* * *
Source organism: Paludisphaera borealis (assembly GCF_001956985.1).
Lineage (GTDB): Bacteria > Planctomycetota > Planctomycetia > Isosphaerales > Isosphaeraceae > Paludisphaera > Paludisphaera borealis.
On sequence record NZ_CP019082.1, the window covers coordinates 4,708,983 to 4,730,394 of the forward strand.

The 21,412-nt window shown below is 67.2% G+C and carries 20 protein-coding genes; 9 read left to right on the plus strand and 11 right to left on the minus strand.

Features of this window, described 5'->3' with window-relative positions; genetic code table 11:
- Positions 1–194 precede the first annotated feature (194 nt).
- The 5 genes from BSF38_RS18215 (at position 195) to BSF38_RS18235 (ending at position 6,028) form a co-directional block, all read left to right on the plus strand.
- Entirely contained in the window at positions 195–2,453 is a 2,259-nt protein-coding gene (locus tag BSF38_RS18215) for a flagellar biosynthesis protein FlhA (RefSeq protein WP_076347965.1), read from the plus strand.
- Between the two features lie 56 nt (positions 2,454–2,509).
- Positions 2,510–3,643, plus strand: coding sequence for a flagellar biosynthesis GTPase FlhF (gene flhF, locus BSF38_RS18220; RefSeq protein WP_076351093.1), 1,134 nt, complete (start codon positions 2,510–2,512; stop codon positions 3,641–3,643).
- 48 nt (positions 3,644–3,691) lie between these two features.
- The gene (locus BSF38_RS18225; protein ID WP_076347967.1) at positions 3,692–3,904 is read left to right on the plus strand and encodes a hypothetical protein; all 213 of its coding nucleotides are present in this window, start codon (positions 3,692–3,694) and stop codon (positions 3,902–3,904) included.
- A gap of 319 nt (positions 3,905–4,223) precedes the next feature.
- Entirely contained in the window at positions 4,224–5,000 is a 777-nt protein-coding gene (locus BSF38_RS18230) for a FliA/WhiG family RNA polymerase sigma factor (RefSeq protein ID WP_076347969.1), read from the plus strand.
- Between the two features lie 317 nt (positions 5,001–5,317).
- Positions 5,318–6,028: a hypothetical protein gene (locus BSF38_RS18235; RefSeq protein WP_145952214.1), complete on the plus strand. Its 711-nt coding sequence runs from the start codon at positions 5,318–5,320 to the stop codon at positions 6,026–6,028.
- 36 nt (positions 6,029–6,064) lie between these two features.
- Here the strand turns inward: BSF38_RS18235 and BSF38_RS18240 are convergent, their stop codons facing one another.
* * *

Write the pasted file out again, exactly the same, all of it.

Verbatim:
Source organism: Paludisphaera borealis (assembly GCF_001956985.1).
Lineage (GTDB): Bacteria > Planctomycetota > Planctomycetia > Isosphaerales > Isosphaeraceae > Paludisphaera > Paludisphaera borealis.
On sequence record NZ_CP019082.1, the window covers coordinates 4,708,983 to 4,730,394 of the forward strand.

The 21,412-nt window shown below is 67.2% G+C and carries 20 protein-coding genes; 9 read left to right on the plus strand and 11 right to left on the minus strand.

Features of this window, described 5'->3' with window-relative positions; genetic code table 11:
- Positions 1–194 precede the first annotated feature (194 nt).
- The 5 genes from BSF38_RS18215 (at position 195) to BSF38_RS18235 (ending at position 6,028) form a co-directional block, all read left to right on the plus strand.
- Entirely contained in the window at positions 195–2,453 is a 2,259-nt protein-coding gene (locus tag BSF38_RS18215) for a flagellar biosynthesis protein FlhA (RefSeq protein WP_076347965.1), read from the plus strand.
- Between the two features lie 56 nt (positions 2,454–2,509).
- Positions 2,510–3,643, plus strand: coding sequence for a flagellar biosynthesis GTPase FlhF (gene flhF, locus BSF38_RS18220; RefSeq protein WP_076351093.1), 1,134 nt, complete (start codon positions 2,510–2,512; stop codon positions 3,641–3,643).
- 48 nt (positions 3,644–3,691) lie between these two features.
- The gene (locus BSF38_RS18225; protein ID WP_076347967.1) at positions 3,692–3,904 is read left to right on the plus strand and encodes a hypothetical protein; all 213 of its coding nucleotides are present in this window, start codon (positions 3,692–3,694) and stop codon (positions 3,902–3,904) included.
- A gap of 319 nt (positions 3,905–4,223) precedes the next feature.
- Entirely contained in the window at positions 4,224–5,000 is a 777-nt protein-coding gene (locus BSF38_RS18230) for a FliA/WhiG family RNA polymerase sigma factor (RefSeq protein ID WP_076347969.1), read from the plus strand.
- Between the two features lie 317 nt (positions 5,001–5,317).
- Positions 5,318–6,028: a hypothetical protein gene (locus BSF38_RS18235; RefSeq protein WP_145952214.1), complete on the plus strand. Its 711-nt coding sequence runs from the start codon at positions 5,318–5,320 to the stop codon at positions 6,026–6,028.
- 36 nt (positions 6,029–6,064) lie between these two features.
- Here the strand turns inward: BSF38_RS18235 and BSF38_RS18240 are convergent, their stop codons facing one another.